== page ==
DNA Analysis of Beethoven's Hair Reveals New Clues About His Death
By Jake Rossen
Ludwig van Beethoven (1770-1827) was arguably the world’s first rock star. His sensational compositions electrified audiences. Like many other musical geniuses, his life was also fraught with a lot of unanswered questions. Thanks to new DNA analysis, historians might be closer to getting some answers.
A paper published in Current Biology looked at locks of the pianist’s hair, which have survived through history in the hands of private collectors. The hope was that genetic analysis might provide some clues about the composer’s health struggles. Famously, Beethoven suffered from hearing loss that grew worse later in life, though no diagnosis of what caused the loss was ever made in his lifetime. (Childhood infections with typhus or smallpox are possibilities, though never proven.) Beethoven tried a number of home remedies, including almond oil and leeches, to little avail. He also developed gastrointestinal problems as well as liver disease, the latter of which may have contributed to his death at age 56.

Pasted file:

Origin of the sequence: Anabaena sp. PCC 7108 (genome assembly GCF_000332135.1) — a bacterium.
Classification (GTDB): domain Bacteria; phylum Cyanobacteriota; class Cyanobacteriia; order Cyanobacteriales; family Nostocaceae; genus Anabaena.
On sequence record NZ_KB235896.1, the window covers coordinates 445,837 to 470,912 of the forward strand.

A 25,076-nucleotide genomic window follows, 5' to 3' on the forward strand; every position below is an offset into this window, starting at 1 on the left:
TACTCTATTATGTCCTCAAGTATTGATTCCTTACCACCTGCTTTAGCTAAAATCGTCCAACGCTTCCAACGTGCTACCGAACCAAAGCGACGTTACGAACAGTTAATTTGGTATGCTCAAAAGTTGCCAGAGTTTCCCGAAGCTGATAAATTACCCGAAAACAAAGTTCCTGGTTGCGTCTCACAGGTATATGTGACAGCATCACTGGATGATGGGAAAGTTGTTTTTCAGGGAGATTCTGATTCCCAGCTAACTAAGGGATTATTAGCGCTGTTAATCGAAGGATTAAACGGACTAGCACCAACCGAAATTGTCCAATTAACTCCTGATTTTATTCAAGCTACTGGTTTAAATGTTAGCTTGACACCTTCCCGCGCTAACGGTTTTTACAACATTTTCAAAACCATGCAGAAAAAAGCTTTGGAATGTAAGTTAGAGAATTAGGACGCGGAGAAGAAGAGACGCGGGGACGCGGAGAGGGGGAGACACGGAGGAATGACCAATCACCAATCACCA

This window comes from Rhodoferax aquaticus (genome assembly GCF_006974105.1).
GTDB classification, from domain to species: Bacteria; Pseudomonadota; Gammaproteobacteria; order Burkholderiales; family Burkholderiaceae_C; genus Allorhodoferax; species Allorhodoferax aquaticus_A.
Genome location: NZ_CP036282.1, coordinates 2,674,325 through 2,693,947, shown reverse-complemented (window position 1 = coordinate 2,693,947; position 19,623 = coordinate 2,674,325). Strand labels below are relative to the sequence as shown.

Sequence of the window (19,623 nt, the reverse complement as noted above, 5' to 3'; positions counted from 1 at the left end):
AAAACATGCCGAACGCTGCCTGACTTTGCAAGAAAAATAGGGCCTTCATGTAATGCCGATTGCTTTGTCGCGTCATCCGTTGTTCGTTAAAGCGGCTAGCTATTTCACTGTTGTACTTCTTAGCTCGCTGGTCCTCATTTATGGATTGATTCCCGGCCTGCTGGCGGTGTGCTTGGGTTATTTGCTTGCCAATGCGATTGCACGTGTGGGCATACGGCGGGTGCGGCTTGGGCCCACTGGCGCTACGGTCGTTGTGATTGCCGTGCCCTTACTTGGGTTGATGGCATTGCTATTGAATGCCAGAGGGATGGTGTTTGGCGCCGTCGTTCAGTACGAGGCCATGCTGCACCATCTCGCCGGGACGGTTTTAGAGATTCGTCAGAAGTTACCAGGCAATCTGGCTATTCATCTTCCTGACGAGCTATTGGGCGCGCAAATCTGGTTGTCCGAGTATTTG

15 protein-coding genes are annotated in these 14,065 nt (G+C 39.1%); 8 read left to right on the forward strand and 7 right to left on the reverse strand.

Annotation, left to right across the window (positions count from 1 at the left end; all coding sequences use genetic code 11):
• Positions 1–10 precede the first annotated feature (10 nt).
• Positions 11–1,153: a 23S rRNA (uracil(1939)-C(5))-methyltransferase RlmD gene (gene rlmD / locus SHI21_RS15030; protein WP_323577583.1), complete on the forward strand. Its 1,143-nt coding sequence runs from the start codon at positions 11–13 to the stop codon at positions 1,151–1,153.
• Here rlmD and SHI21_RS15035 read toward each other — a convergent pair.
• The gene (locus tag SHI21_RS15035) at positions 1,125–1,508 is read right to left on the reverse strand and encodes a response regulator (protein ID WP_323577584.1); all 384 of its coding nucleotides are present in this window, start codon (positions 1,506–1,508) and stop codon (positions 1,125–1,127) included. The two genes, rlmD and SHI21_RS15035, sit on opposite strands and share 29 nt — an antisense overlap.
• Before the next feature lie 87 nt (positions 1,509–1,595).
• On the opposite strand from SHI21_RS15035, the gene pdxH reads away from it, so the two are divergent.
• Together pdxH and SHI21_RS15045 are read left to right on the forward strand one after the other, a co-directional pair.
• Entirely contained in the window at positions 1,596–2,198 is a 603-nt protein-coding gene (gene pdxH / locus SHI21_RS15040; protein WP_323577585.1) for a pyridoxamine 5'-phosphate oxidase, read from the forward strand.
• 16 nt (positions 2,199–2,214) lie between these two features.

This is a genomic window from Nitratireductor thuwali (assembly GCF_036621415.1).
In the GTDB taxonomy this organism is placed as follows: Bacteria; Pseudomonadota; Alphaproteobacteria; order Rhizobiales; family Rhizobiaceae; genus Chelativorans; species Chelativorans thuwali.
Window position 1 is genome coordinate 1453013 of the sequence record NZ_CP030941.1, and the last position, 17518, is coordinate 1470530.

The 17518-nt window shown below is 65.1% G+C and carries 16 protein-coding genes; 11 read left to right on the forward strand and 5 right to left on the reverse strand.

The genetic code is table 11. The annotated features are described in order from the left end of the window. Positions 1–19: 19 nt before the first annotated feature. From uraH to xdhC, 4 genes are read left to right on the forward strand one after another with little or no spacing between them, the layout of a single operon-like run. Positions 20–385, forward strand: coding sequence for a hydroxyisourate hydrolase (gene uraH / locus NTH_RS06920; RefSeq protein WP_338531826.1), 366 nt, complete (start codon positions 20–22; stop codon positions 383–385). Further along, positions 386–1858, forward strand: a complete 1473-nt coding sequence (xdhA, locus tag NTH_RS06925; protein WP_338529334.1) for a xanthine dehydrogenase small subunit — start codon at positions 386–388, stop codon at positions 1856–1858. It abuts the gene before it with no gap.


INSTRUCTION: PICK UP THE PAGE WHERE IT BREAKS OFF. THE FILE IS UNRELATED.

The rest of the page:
Using five hair samples confirmed to be from Beethoven, scientists examined his DNA for possible disease markers. A total of 10 feet of hair was examined. They discovered Beethoven had genetic risk factors for liver disease as well as a hepatitis B infection, both of which were likely factors in his demise. (Beethoven was said to be a heavy drinker, as well.)
Nothing was found that could explain his hearing loss, which led to his being functionally Deaf by age 48. Nor was there any indication of what could have caused his complaints of stomach issues, though lactose intolerance and celiac disease were ruled out.
Researchers also discovered that Beethoven’s DNA was an incomplete match for his known living relatives in Belgium. This could be the result of an extramarital affair on Beethoven’s father’s side of the family.
Before his death, Beethoven pleaded with his family to have doctors try to determine the cause of his health issues. Further analysis of his genome and additional creditable hair samples could one day lead to more answers.